Also, in every other industry, outside of this blockchain ecosystem, it’s absolutely not. It’s if you’re in the middle of doing a penetration test, none of that has ever seen the light of day. If your penetration testing infrastructure of a bank, you’re keeping that throughout the entire process internally. Meanwhile, we’re completely flipping this on its head with our engagement with THORChain, where literally our penetration tests, our Gantt chart, our progress, our entire scope, is completely public. In fact, it’s tweeted weekly. So even in the blockchain industry, it’s not a very normal thing where you actually see every day what auditors are doing. So that’s just from a high level, “Here’s precisely what’s being worked on.” And then I’m trying to think of the positive terminology around death by a thousand cuts, right? Because it’s this idea that every single day we keep on having findings and talking internally with the team about, like, “All right, we’re just adding and compiling to the report.” So I feel just every day, it’s just a ton of little things that continue to just stack up at the end of this. Even just this first six week engagement.

Steven (31:50):

But before we break, having the access to it [crosstalk 00:31:55] too.

Duncan (31:57):

The phrase I would use is, with enough eyes, all bugs are shallow. That’s really Immunefi’s approach to it. Right? We’re bringing the largest number of eyes for a [inaudible 00:32:10] no, makes sense of protocol.

Steven (32:20):

Yeah, for sure. And having direct access to talking with the developers and architects, and any of the community members, helps expedite what we’re doing too. So if we maybe have a sixth sense, “Oh, I think this might be an issue here,” rather than spending a lot of time independently doing something, and then a couple of weeks later giving the report, if they, “Hey, I’m trying this. Has anybody else tested this before?” The guy’s at Trail of Bits or Immunefi, want to look at the memo for some reason, “Try this. Have you done this yet? Or what’s your take on it?” They can almost say like, “Oh, yeah, that’s a good idea.” Or like, “Oh, no, I tried this before. There’s a protection that is put in here. So don’t worry about it.” Now we’re like, “Okay.” Now we can react with a lot of agility and take care of the things that actually need to be looked at, rather than spending countless nights, just hacking away at something and find a roadblock or a dead end.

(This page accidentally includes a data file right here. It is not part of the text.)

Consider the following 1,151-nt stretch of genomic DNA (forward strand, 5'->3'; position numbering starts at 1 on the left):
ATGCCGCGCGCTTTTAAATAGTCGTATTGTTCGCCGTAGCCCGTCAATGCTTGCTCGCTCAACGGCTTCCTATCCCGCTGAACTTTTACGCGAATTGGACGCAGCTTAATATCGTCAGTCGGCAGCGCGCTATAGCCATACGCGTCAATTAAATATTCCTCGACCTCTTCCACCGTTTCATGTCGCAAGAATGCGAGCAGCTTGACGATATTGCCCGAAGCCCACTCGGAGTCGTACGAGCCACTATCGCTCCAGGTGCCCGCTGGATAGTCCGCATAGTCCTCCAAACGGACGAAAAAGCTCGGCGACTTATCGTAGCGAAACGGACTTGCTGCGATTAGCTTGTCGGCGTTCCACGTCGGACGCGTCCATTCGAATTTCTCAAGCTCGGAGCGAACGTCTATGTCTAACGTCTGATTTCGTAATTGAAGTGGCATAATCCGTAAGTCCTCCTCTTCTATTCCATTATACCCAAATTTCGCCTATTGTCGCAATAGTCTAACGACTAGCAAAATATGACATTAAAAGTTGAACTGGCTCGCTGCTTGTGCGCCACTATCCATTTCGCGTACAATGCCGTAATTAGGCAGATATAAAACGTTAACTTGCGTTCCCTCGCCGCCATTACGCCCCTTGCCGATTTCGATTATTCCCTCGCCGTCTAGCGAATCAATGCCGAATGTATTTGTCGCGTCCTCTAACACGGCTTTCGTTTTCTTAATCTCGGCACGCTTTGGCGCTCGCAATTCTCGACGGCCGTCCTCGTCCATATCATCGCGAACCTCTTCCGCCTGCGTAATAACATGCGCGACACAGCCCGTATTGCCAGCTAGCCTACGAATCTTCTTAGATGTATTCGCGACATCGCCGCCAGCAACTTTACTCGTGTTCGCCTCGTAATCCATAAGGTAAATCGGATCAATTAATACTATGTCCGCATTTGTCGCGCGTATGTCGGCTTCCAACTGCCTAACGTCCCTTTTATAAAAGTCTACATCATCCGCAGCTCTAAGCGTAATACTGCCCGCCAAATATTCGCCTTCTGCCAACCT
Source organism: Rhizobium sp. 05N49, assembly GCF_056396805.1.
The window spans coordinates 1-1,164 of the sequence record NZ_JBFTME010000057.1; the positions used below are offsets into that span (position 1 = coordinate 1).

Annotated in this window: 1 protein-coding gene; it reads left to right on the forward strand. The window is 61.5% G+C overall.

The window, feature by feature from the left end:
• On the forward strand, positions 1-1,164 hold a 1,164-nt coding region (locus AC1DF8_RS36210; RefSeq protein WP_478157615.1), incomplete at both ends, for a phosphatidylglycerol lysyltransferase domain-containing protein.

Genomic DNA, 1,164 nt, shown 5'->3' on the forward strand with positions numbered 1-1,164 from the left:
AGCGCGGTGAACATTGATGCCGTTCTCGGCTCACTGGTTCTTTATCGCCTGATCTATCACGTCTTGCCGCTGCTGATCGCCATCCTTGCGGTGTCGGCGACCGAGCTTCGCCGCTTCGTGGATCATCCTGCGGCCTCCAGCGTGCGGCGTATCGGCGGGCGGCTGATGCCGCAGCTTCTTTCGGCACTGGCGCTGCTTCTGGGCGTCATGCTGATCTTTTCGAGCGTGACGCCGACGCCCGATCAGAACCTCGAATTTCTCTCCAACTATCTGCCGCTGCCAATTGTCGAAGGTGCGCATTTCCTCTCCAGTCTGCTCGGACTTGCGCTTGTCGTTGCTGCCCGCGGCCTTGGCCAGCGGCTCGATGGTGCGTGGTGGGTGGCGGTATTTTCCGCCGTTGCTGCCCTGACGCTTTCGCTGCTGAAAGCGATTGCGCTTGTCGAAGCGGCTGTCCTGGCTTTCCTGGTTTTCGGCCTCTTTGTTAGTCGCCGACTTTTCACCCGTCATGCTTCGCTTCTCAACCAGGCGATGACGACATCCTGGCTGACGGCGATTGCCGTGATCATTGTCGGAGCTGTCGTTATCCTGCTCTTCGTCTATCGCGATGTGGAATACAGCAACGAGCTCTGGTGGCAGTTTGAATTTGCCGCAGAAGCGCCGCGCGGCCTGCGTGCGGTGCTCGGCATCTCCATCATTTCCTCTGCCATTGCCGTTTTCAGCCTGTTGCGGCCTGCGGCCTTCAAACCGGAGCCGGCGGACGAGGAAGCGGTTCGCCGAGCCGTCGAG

Tom (33:14):

No, that’s really important. I guess my dumb non-dev question for you guys is, Chad mentioned the solvency checker, you guys are adding a lot of protections in place. Does that make the system even more complex, and introduce crazy intense, high-level type bugs down the road? How does the system manage all of the safeguards in how they interact with each other? And maybe I’m just not thinking about it the right way, but I want to stay as the devil’s advocate here.

Chad (33:45):